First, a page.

User Personalization with PHP: Beginning the Application / Page 2 | WebReference

User Personalization with PHP: Beginning the Application / Page 2


User Personalization with PHP: Beginning the Application [con't]

The Template

The other script in the application is the application template. We will be using this template throughout the entire application, bevause firstly, it gives a very neat appearance to our application and secondly, it helps to keep the presentation layer well apart from the actual PHP code. It has the look and code shown in Figure 1).

The template design is very simple. Basically, the main part of the page contains an HTML table that hosts the heading of the page. There is also a section of the page titled main. This is the part in which the other scripts will execute and display their output.

The Database Connection Script

Finally, since we are going to use a database to get our information, we need to store our database connection details. We will place them in a file called connect.php. The file also has other code, as you can see below:

Basically, we store the password, host and username information and run it through the MySQL functions to connect to the server. Other information that we stored here are functions that we are going to use in some of the scripts. The ones that are of particular importance is the checkurl and checkemail functions. These will help us in validating the e-mail address and URLs that the user will store in the database.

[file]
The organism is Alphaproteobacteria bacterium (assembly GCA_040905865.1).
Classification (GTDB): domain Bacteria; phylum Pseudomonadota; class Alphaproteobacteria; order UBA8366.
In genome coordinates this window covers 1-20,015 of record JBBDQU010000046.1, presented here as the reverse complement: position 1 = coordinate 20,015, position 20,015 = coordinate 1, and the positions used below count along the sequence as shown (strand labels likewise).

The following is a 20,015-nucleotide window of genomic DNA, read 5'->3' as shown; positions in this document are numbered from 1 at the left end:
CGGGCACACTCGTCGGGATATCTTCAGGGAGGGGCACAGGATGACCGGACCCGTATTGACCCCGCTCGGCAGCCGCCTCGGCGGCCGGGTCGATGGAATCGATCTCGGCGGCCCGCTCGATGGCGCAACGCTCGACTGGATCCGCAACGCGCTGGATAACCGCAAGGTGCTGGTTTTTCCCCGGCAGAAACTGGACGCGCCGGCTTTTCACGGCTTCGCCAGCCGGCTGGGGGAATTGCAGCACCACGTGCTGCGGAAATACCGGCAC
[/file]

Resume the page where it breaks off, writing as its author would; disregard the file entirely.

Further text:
The Functions Explained

Both of the functions use regular expressions to match a pattern. For example, we know that an e-mail address has an 'at' (@) symbol that separates the front part of the address from the second part, and that the second part contains a period (.). With that in mind, we use the following pattern to match the given e-mail address:

Matching a URL is a little bit more complicated, since a it can start with www., http://, ftp://, https, and other protocol identifiers. To match it we need to make provision for all these possibilities:

The functions below return "true" if the pattern is matched, and "false" if the pattern is not matched:


That's it for this first section. In the next installment, we will look a bit more at the functions that are included in this file as well as other functions that we will be using throughout the application.

Original: February 26, 2009